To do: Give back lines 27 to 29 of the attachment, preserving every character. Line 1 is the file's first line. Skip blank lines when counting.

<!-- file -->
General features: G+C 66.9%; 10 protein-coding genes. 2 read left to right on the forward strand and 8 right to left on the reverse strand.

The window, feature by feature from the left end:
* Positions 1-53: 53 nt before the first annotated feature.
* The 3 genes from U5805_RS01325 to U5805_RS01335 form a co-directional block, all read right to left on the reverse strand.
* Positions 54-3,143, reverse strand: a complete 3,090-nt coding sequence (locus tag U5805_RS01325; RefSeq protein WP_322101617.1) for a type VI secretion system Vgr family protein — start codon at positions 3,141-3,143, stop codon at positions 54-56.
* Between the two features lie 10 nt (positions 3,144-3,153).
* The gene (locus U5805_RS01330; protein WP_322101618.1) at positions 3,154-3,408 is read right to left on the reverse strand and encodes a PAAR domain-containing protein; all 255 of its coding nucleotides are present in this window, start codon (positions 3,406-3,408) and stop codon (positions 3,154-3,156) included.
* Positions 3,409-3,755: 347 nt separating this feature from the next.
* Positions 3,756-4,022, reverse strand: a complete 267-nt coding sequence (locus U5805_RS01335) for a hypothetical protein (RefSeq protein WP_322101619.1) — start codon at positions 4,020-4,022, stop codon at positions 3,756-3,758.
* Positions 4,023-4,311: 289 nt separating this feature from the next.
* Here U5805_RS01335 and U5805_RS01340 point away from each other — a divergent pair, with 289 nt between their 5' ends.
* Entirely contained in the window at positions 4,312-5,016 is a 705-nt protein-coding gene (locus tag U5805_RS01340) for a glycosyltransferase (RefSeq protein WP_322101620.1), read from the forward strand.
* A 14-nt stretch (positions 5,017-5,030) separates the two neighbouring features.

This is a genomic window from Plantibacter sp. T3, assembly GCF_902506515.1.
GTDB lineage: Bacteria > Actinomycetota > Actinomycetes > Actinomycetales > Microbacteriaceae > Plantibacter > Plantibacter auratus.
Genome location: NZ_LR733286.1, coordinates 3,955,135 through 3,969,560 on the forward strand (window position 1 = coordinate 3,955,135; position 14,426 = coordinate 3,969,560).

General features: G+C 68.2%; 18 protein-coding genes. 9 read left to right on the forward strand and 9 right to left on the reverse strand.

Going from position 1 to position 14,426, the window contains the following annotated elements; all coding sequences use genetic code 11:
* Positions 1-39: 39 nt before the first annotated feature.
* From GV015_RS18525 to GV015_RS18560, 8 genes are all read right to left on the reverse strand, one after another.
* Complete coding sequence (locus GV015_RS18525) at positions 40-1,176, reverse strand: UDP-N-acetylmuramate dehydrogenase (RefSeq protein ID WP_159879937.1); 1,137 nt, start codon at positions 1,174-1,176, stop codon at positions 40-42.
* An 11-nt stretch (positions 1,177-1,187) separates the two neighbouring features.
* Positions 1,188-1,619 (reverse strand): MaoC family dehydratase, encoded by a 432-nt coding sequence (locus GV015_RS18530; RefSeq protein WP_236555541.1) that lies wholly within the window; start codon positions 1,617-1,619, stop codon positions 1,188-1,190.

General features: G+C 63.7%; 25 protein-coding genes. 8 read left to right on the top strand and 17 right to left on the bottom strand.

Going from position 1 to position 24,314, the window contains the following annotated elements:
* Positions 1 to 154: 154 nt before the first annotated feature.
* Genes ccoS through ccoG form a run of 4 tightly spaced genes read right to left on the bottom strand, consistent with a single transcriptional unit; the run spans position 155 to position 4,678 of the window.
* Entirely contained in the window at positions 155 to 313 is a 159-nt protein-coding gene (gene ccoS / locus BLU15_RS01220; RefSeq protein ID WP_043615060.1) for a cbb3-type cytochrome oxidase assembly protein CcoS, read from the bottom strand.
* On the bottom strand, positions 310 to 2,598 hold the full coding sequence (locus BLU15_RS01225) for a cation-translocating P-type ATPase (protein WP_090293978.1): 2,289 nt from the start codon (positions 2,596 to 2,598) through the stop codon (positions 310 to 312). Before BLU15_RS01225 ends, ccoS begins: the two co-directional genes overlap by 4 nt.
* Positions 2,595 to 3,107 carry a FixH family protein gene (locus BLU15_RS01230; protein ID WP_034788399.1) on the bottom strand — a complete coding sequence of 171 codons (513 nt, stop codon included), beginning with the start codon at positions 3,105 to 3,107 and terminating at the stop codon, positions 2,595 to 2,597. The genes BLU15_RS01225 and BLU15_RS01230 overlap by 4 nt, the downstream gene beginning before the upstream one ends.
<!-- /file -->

* Genes ccoS through ccoG form a run of 4 tightly spaced genes read right to left on the bottom strand, consistent with a single transcriptional unit; the run spans position 155 to position 4,678 of the window.
* Entirely contained in the window at positions 155 to 313 is a 159-nt protein-coding gene (gene ccoS / locus BLU15_RS01220; RefSeq protein ID WP_043615060.1) for a cbb3-type cytochrome oxidase assembly protein CcoS, read from the bottom strand.
* On the bottom strand, positions 310 to 2,598 hold the full coding sequence (locus BLU15_RS01225) for a cation-translocating P-type ATPase (protein WP_090293978.1): 2,289 nt from the start codon (positions 2,596 to 2,598) through the stop codon (positions 310 to 312). Before BLU15_RS01225 ends, ccoS begins: the two co-directional genes overlap by 4 nt.